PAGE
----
“Having disposed of our holdings on the creeks the five of us packed through the South Kootenai Pass and soon after started for Edmonton, where we heard they were mining placer gold on the Saskatchewan River. We had no very clear knowledge of where Edmonton was, and there was no one there to tell us.”[i]
– ‘Kootenai’ Brown (1865)
Gold! It was dreams of golden wealth and the promise of adventure that drew thousands of young men west to California and British Columbia in the 1800s. Although never achieving the spectacular wealth in gold of its neighbors to the west, Alberta witnessed its own gold rush in the 1860s, and over the subsequent decades many people passed through the province on their way to other mining frenzies that swept across the northwest. Many prospectors settled in the province and became leading members of Alberta’s burgeoning communities.
The First Gold in Western Canada
The 1849 rush in California brought ‘Forty-Niners’ from the U.S. Eastern Seaboard and Midwest who traveled overland and by sea. Ocean travel also brought Peruvians and Chileans, Mexicans, Australians, Europeans, and Chinese. In the spring of 1858, the easier diggings long since worked out in California, news arrived in San Francisco of discoveries on the Thompson and Fraser Rivers – to the north in British territory.[ii] By July, it was estimated that 30,000 “half-wild Californians” had passed through the sedate, trading outpost of Fort Victoria on their way to the mouth of the Fraser; 3,000 having arrived in one day.[iii] Following the Fraser River upstream, those miners who struggled on and inured the hardships of cold and wet, hunger and privation, were rewarded with the richest diggings of all – in a region that became known as the Cariboo, east of present day Quesnel, roughly 100 km west of Jasper National Park.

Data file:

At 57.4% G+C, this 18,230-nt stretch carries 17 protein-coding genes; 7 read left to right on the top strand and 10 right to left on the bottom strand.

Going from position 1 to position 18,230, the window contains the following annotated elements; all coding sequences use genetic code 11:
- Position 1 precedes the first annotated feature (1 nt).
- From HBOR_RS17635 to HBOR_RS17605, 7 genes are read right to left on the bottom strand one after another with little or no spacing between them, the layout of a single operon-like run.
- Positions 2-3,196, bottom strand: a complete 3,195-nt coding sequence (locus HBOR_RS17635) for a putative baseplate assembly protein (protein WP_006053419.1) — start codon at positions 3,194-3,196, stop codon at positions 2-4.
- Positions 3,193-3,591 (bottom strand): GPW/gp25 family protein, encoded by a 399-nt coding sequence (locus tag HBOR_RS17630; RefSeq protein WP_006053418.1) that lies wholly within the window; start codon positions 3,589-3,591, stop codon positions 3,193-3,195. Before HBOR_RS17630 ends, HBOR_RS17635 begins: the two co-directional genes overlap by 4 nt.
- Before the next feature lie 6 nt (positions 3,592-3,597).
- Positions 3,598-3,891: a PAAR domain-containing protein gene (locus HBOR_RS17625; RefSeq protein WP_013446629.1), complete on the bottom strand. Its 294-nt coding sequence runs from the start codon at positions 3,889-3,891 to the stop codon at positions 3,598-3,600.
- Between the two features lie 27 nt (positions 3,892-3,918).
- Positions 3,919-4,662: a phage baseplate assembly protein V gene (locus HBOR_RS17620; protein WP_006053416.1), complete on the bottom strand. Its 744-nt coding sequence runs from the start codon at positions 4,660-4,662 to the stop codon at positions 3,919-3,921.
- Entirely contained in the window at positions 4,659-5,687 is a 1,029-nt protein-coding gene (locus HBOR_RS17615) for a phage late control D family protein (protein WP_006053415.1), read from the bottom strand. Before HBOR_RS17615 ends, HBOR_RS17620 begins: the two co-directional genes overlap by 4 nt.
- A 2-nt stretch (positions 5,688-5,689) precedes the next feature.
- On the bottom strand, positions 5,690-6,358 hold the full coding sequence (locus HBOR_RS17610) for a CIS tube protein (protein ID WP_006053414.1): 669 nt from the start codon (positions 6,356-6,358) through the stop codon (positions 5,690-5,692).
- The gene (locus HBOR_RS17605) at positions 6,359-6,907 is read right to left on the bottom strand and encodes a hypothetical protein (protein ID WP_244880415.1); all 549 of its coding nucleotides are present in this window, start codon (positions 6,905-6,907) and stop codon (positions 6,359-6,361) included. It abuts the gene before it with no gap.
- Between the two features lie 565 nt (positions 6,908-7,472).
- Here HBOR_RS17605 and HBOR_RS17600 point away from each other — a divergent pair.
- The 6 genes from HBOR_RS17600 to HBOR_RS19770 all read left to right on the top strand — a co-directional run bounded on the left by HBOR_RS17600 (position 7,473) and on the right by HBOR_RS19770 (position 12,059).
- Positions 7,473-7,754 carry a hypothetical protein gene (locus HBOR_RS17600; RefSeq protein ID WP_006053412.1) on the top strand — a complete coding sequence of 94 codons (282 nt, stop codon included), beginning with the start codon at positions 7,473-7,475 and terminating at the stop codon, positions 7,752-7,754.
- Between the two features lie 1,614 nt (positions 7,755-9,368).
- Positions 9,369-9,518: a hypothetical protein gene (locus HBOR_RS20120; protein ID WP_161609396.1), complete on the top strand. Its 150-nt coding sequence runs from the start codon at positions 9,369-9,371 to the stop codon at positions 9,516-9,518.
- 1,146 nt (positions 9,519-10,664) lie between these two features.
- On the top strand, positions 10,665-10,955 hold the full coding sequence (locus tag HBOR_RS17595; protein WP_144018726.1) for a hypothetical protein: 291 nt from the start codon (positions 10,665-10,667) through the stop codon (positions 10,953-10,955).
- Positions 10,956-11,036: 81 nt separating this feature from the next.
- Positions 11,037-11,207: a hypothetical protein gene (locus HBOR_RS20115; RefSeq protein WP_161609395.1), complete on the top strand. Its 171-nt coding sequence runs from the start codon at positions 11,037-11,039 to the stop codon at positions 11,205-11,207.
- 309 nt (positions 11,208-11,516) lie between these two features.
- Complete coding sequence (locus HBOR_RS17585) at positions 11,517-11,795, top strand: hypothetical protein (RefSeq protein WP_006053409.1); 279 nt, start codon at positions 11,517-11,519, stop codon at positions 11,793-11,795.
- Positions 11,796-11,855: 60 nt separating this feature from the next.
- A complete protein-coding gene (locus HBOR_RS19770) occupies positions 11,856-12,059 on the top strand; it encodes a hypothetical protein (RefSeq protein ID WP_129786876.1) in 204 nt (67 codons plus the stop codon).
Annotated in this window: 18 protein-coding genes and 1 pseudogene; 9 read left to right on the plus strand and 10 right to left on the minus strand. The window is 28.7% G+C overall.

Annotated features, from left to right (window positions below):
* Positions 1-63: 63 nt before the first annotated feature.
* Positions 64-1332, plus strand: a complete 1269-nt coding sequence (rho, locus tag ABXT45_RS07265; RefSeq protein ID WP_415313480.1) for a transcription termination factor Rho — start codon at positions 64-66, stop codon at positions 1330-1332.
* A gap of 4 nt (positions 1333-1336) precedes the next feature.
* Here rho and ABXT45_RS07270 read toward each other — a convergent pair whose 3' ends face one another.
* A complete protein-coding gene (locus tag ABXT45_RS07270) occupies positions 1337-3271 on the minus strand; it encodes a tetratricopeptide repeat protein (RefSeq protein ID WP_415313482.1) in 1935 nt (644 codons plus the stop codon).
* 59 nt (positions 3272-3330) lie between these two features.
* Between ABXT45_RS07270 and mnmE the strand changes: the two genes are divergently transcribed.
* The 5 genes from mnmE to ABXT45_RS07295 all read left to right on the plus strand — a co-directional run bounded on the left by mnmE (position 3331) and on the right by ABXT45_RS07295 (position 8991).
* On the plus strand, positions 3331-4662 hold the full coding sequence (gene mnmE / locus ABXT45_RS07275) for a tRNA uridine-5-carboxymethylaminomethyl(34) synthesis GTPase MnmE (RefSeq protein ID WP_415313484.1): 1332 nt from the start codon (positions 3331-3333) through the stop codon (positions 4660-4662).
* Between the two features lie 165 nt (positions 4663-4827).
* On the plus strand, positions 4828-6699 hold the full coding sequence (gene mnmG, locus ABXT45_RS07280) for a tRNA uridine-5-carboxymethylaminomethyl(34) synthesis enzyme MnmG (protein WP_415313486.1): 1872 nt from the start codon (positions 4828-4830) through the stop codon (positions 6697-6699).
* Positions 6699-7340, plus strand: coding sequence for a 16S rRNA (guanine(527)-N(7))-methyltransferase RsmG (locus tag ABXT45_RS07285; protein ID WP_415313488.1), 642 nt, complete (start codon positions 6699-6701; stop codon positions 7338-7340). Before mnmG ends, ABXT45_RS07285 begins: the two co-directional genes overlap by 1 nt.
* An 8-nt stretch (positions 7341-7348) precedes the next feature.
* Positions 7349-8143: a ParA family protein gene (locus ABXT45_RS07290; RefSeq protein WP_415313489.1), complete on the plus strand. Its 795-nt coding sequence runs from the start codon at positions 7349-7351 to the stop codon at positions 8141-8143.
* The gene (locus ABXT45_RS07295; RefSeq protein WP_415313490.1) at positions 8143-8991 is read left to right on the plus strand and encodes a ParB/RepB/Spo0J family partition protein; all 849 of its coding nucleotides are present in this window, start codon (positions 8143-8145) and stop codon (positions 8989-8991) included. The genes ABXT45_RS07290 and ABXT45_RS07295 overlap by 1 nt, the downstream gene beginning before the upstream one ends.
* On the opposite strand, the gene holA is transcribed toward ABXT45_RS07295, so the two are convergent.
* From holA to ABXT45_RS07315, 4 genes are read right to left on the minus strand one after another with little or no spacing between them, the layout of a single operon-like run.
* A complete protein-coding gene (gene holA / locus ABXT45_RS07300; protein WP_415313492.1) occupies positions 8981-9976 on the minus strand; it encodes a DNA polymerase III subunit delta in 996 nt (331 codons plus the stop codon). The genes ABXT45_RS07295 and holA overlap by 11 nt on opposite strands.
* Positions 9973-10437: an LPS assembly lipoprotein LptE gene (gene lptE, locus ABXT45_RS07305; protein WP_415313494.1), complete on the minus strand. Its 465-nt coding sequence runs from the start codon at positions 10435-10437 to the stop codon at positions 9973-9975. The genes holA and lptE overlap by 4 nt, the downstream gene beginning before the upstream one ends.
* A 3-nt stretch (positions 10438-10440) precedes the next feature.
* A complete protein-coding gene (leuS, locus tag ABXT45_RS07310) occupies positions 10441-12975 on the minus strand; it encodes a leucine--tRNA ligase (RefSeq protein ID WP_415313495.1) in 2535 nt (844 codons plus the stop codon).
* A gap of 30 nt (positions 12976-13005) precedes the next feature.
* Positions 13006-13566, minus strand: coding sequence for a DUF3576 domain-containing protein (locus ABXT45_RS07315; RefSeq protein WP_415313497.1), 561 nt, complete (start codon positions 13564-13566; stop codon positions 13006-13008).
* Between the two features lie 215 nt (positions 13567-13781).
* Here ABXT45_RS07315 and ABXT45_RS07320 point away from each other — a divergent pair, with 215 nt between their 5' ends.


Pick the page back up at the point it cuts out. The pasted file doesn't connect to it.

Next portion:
Gold in Edmonton
The presence of gold in the gravels of the North Saskatchewan was first noted by Dr. James Hector who, with the Palliser expedition in 1859, was shown small amounts of gold washed from the river.[iv] Late in Autumn of that year, a group of five miners from the Cariboo, [v] upon hearing reports of gold at Edmonton, ascended the Fraser River, and by way of Yellowhead Pass and Jasper House, arrived at the fort. The party included Americans Tom Clover and Timolean Love. Clover had been an original ‘Forty-Niner’ and would spend four years mining and prospecting the gravels of the North Saskatchewan before moving on.[vi] Love, who traveled between Fort Edmonton and Fort Garry for supplies, probably did more than anyone to create interest in the mines on the Saskatchewan with his enthusiasm, optimism, and aggrandizements. He was convinced the gold fields would soon prove themselves, bringing an influx of miners and settlement into the area. In July of 1862, 175 ‘Overlanders,’ mostly Canadians from Ontario, passed through Edmonton on their overland journey to the gold fields of the Cariboo. Love, having guided one of the groups across the plains, was no doubt largely responsible for sixty men staying behind to prospect the North Saskatchewan and its tributaries.[vii]
Gold and the North Saskatchewan Fur Trade
For over half a century the Hudson’s Bay Company (HBC) fur trade fort in Edmonton had carried on its staid existence perched atop the bluffs on the north side of the river – but now the population was constantly in flux with the comings and goings of outsiders who had no stake in the fur trade economy. Most newcomers simply moved on after noting both the absence of coarse gold and a mining season that was limited to the low water months of spring and fall. And just as soon as they left, another group would arrive. Historian J.G. MacGregor noted the conflict that these new miners introduced into the North Saskatchewan fur trade: “Chief Trader Christie, sorely torn between wishing that all the miners would starve and seeing that none of them did, had a difficult time.”[viii] Over the winter of 1862-63, eight HBC men deserted to try their luck at gold-mining.[ix] Former employee Nils Martinson washed out the value of £68 sterling in twenty-five days,[x] at a time when a labourer or boatman might only make £22 a year.[xi] In the fall of 1866, 150 miners arrived from British Columbia and 500 more from Montana were expected in the spring.[xii]
During the 1872 season, North Saskatchewan gravel bars continued to be worked by a dedicated few but were only averaging $7-8 a day.[xiii] The yield decreased over the years as the same gravel bars were repeatedly worked. In the fall of 1894, The Edmonton Bulletin reported earnings of only $1.50 to $4 a day.[xiv] By the mid-1890s, with the increase in settlement and waves of new immigrants arriving in the region, even with the low returns, gold mining experienced a boom. In 1896, it was estimated that there were to three to five hundred men mining on the river,[xv] many living in log shacks or crude dug outs carved from the riverbank.[xvi]